In the end, I guess I just want us all to play nice. Make sure the original creator is linked to your pins, as far as you can reckon. And if you post your own creative work, do what you can to protect your ideas, from watermarks to hiring your own copyright lawyer.

The internet is a big place, and some people are assholes. I just wish cool online social media sites didn't have to hire assholes to write their terms.

17 April 2012

My Oyster Story

I've been to New Orleans twice in my life, and hope to go again before I'm 40. So much of what I love is there: jazz, the Mississippi, mausoleums. The first time I went, I was 18, and my college jazz band took a bus trip to the Big Easy. I was lucky enough to have 3 fantastic roomates, none of whom I knew before the trip, and with none of whom I've maintained contact. Anyway, we decided that aside from the Bourbon Street debauchery we were enjoying, we wanted to also experience a little authentic New Orlean's cuisine. Mostly, we ate from the walk-up window at the Chinese grocery down the street, but one afternoon, between concerts, Aimee and Stacy and I went to a bona-fide sit down fancy open air restaurant and ordered oysters on the half shell and a half dozen shrimp.

The waiter sweetly told us how to eat the oysters, and how to first look for pearls (we had one, the size of a grain of sand). Luckily, I'd practiced sword swallowing already, so they were no big thing. The shrimp were served on a bed of ice, and Aimee and I were into our third shrimp apiece before I noticed they still had legs.

"Uh, ladies? I think...I think these shrimp are not what we are accustomed to," I told my comrades. The tiny fork that came with our plate made sense, now, as did the immensely unpleasant crunchiness of these lovely shrimp. We discreetly spit out the bites in our mouths and commenced shelling our very fresh, very crispy shrimp, but not before we noticed our sweet waiter on the other side of the restaurant, pointing us out to the chef as, I can only assume, those hot, mildly stupid Minnesota girls.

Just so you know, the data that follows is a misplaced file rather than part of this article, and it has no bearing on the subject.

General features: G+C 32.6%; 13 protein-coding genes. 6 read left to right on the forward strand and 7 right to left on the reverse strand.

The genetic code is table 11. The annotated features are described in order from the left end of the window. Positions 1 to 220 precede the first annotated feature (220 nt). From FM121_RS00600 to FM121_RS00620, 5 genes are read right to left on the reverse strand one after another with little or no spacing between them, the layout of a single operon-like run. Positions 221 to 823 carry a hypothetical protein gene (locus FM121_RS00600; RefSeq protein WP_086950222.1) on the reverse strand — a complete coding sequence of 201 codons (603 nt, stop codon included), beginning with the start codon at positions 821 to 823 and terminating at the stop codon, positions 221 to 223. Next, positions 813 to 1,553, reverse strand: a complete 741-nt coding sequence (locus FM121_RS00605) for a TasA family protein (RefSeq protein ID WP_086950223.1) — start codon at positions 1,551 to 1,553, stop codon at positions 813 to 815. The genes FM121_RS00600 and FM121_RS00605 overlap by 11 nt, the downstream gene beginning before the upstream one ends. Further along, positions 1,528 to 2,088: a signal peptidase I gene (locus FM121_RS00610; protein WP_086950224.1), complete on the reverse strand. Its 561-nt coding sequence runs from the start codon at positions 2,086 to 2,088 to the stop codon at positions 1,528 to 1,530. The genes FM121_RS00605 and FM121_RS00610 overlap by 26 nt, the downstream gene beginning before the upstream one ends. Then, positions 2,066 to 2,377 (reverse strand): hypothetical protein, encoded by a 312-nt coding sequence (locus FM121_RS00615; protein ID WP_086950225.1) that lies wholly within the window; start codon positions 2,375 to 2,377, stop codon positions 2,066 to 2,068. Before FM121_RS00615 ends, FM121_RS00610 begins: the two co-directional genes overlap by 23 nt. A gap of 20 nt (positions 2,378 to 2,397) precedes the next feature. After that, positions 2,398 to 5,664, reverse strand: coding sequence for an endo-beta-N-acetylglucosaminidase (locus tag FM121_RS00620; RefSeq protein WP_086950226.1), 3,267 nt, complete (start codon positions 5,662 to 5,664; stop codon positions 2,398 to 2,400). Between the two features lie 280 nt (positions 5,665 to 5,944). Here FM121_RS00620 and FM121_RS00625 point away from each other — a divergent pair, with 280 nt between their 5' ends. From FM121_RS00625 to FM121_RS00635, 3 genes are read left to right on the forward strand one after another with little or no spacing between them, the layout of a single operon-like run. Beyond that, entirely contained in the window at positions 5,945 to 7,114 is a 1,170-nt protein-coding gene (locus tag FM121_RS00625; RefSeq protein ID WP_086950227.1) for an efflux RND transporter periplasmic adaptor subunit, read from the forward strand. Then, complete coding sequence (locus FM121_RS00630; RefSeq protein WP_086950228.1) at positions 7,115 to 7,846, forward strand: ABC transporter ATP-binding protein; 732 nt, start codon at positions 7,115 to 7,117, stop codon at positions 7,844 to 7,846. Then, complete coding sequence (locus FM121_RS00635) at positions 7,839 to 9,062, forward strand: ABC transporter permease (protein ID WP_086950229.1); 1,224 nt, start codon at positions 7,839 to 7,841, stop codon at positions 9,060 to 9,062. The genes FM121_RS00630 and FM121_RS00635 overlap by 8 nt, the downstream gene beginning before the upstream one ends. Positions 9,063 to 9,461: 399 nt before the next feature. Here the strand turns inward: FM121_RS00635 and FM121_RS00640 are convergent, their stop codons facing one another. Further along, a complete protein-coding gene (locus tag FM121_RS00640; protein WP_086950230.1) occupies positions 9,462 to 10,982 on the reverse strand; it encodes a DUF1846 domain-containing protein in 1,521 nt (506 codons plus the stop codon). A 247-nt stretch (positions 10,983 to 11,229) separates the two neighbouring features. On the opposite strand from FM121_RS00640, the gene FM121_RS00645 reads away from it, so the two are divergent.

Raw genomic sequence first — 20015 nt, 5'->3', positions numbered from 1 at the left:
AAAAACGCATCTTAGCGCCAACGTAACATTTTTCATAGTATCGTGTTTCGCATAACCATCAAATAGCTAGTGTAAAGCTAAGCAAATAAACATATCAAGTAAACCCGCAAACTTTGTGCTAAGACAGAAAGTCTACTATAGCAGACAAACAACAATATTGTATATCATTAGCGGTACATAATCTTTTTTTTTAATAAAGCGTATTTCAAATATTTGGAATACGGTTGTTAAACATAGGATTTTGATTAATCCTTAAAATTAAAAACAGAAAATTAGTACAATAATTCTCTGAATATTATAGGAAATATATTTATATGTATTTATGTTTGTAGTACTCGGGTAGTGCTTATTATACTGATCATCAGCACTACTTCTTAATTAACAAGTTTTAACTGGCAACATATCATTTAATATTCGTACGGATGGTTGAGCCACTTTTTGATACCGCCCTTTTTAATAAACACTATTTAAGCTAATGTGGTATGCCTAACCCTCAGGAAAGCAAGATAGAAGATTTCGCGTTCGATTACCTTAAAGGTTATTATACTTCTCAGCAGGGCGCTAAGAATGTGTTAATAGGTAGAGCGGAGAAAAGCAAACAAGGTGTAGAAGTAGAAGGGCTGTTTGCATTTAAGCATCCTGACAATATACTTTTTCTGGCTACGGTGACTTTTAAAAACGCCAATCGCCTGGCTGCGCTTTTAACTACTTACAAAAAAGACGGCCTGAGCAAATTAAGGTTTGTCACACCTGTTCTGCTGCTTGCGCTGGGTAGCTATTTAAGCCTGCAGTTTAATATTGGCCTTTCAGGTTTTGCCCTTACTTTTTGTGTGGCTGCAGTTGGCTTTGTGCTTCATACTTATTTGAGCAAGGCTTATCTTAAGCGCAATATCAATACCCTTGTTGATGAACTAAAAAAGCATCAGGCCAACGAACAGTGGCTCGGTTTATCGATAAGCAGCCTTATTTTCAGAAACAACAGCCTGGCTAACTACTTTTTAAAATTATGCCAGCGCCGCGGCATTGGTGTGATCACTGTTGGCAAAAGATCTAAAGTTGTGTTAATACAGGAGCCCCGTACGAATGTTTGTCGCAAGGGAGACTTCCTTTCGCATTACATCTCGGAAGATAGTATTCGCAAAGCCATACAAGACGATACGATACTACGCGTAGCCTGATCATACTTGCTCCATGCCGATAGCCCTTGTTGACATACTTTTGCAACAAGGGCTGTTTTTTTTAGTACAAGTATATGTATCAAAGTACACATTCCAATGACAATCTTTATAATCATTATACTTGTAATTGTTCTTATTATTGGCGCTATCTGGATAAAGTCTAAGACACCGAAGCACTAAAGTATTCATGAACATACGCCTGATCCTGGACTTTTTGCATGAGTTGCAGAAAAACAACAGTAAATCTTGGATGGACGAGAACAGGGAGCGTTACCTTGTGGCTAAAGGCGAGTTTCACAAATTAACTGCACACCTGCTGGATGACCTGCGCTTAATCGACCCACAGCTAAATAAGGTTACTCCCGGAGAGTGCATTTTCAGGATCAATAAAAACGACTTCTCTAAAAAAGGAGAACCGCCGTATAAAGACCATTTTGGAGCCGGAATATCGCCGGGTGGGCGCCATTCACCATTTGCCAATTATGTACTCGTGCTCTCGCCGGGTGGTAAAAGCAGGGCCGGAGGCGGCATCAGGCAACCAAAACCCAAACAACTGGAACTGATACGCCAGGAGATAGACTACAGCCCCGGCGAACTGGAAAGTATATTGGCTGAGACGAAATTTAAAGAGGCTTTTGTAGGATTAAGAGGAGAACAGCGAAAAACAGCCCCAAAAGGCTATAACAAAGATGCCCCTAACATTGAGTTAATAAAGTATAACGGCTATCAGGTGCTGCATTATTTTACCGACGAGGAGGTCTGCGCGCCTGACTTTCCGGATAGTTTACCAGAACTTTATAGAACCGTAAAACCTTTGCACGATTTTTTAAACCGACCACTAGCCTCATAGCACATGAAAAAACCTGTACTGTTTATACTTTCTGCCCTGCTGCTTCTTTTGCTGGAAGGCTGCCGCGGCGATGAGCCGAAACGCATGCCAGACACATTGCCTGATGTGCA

The oysters, though, were delicious.

16 April 2012

Nine, needles, nasty

Nine has been my favorite number since the 5th grade. I like it because it's odd, and three squared, and it has two "n"s in it. For ages, I thought I liked nine because I'm the 9th grandchild on each side of my family, but then I realized, a few years ago, that I had counted wrong. I'm the 10th on the Johnson side, and the eleventh on the Johnson side. Oh well.

Needles: aside from the occassional nasty accident, needles are my friends. My sewing machine uses them to magically help me make stuff; my sister knits wonderful things with needles; I love the smell of pine needles underfoot. Certainly one of the most useful of inventions. When I made my quilted duffle bag, I broke ten machine needles in the process: a clear record for me. My sister pointed out that it raised the cost of the final product considerably, but by the time I finished my sixth bag, I had only broken three more, so I think it will even out in the end. In related news, I'm wondering if I should get a serger. Any thoughts?

Nasty is one of my favorite words lately. "The dog smells nasty," "those shoes are nasty," "that is one nasty show." None of this is meant in any semblance of a positive way, unfortunately. "Just nasty."  "Don't be nasty." Nor is this intended to incite the ire or praise of Ms. Jackson. It's just surprisingly fun to say, with the n and the ass and the tee. Try it. You'll feel better.

15 April 2012

And another thing...

(Sunday is the day off from the alphabet blogging challenge. Settle down).

Because I'm crazy, I've signed up for another challenge.  Kids' Clothes Week Challenge, organized by Elsie Marley, is something I've done once before. Of course, it's terrible timing, because my last day of class is April 27, but I want to sew for the girl child before summer, and if I don't do it now, I won't do it until August.

What were your favorite clothes as a child? I loved our Hee-Haw overalls, my blue satin jacket, and my baby blue velour shorts with the horse applique. So much inspiration!